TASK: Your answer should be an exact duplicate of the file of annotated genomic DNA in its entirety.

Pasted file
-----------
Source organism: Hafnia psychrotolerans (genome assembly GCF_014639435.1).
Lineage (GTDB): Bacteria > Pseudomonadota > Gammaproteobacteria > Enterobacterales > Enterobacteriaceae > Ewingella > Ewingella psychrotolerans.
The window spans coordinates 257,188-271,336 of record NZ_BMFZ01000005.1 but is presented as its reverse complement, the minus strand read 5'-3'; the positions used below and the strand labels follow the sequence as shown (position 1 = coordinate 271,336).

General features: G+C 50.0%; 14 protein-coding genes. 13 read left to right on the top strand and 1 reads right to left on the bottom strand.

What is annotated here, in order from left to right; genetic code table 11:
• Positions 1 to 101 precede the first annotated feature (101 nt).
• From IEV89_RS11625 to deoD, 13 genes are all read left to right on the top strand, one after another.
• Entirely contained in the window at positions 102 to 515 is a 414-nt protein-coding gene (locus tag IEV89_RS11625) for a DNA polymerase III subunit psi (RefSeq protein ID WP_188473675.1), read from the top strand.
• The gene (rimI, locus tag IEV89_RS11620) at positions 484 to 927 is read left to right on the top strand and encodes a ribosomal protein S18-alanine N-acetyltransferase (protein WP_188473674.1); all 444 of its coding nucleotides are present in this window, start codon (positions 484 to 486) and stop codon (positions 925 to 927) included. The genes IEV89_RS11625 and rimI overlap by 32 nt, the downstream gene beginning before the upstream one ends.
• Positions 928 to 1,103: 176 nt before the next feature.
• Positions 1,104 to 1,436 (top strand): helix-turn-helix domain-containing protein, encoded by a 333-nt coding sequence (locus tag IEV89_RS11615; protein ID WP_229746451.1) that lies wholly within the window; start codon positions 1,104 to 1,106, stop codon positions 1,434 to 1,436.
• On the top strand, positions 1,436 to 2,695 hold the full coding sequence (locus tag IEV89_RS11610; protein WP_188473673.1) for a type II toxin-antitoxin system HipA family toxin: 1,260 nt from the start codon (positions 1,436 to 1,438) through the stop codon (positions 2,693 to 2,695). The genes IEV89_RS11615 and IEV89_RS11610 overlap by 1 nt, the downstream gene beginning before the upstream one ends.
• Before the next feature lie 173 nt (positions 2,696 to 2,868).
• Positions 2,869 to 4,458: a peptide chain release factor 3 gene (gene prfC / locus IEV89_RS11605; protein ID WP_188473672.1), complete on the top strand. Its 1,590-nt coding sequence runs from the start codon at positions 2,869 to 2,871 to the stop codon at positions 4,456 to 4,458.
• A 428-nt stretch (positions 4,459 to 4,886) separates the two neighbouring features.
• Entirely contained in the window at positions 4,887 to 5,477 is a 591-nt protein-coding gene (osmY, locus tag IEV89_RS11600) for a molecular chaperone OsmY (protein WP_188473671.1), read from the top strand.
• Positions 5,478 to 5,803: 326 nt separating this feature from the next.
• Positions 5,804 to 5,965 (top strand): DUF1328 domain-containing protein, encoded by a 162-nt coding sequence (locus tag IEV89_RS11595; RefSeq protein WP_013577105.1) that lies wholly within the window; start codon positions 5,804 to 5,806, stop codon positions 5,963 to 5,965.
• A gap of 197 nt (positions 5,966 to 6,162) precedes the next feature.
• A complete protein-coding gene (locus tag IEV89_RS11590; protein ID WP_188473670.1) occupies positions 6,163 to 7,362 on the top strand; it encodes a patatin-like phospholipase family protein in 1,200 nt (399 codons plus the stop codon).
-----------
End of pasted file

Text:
Source organism: Hafnia psychrotolerans (genome assembly GCF_014639435.1).
Lineage (GTDB): Bacteria > Pseudomonadota > Gammaproteobacteria > Enterobacterales > Enterobacteriaceae > Ewingella > Ewingella psychrotolerans.
The window spans coordinates 257,188-271,336 of record NZ_BMFZ01000005.1 but is presented as its reverse complement, the minus strand read 5'-3'; the positions used below and the strand labels follow the sequence as shown (position 1 = coordinate 271,336).

General features: G+C 50.0%; 14 protein-coding genes. 13 read left to right on the top strand and 1 reads right to left on the bottom strand.

What is annotated here, in order from left to right; genetic code table 11:
• Positions 1 to 101 precede the first annotated feature (101 nt).
• From IEV89_RS11625 to deoD, 13 genes are all read left to right on the top strand, one after another.
• Entirely contained in the window at positions 102 to 515 is a 414-nt protein-coding gene (locus tag IEV89_RS11625) for a DNA polymerase III subunit psi (RefSeq protein ID WP_188473675.1), read from the top strand.
• The gene (rimI, locus tag IEV89_RS11620) at positions 484 to 927 is read left to right on the top strand and encodes a ribosomal protein S18-alanine N-acetyltransferase (protein WP_188473674.1); all 444 of its coding nucleotides are present in this window, start codon (positions 484 to 486) and stop codon (positions 925 to 927) included. The genes IEV89_RS11625 and rimI overlap by 32 nt, the downstream gene beginning before the upstream one ends.
• Positions 928 to 1,103: 176 nt before the next feature.
• Positions 1,104 to 1,436 (top strand): helix-turn-helix domain-containing protein, encoded by a 333-nt coding sequence (locus tag IEV89_RS11615; protein ID WP_229746451.1) that lies wholly within the window; start codon positions 1,104 to 1,106, stop codon positions 1,434 to 1,436.
• On the top strand, positions 1,436 to 2,695 hold the full coding sequence (locus tag IEV89_RS11610; protein WP_188473673.1) for a type II toxin-antitoxin system HipA family toxin: 1,260 nt from the start codon (positions 1,436 to 1,438) through the stop codon (positions 2,693 to 2,695). The genes IEV89_RS11615 and IEV89_RS11610 overlap by 1 nt, the downstream gene beginning before the upstream one ends.
• Before the next feature lie 173 nt (positions 2,696 to 2,868).
• Positions 2,869 to 4,458: a peptide chain release factor 3 gene (gene prfC / locus IEV89_RS11605; protein ID WP_188473672.1), complete on the top strand. Its 1,590-nt coding sequence runs from the start codon at positions 2,869 to 2,871 to the stop codon at positions 4,456 to 4,458.
• A 428-nt stretch (positions 4,459 to 4,886) separates the two neighbouring features.
• Entirely contained in the window at positions 4,887 to 5,477 is a 591-nt protein-coding gene (osmY, locus tag IEV89_RS11600) for a molecular chaperone OsmY (protein WP_188473671.1), read from the top strand.
• Positions 5,478 to 5,803: 326 nt separating this feature from the next.
• Positions 5,804 to 5,965 (top strand): DUF1328 domain-containing protein, encoded by a 162-nt coding sequence (locus tag IEV89_RS11595; RefSeq protein WP_013577105.1) that lies wholly within the window; start codon positions 5,804 to 5,806, stop codon positions 5,963 to 5,965.
• A gap of 197 nt (positions 5,966 to 6,162) precedes the next feature.
• A complete protein-coding gene (locus tag IEV89_RS11590; protein ID WP_188473670.1) occupies positions 6,163 to 7,362 on the top strand; it encodes a patatin-like phospholipase family protein in 1,200 nt (399 codons plus the stop codon).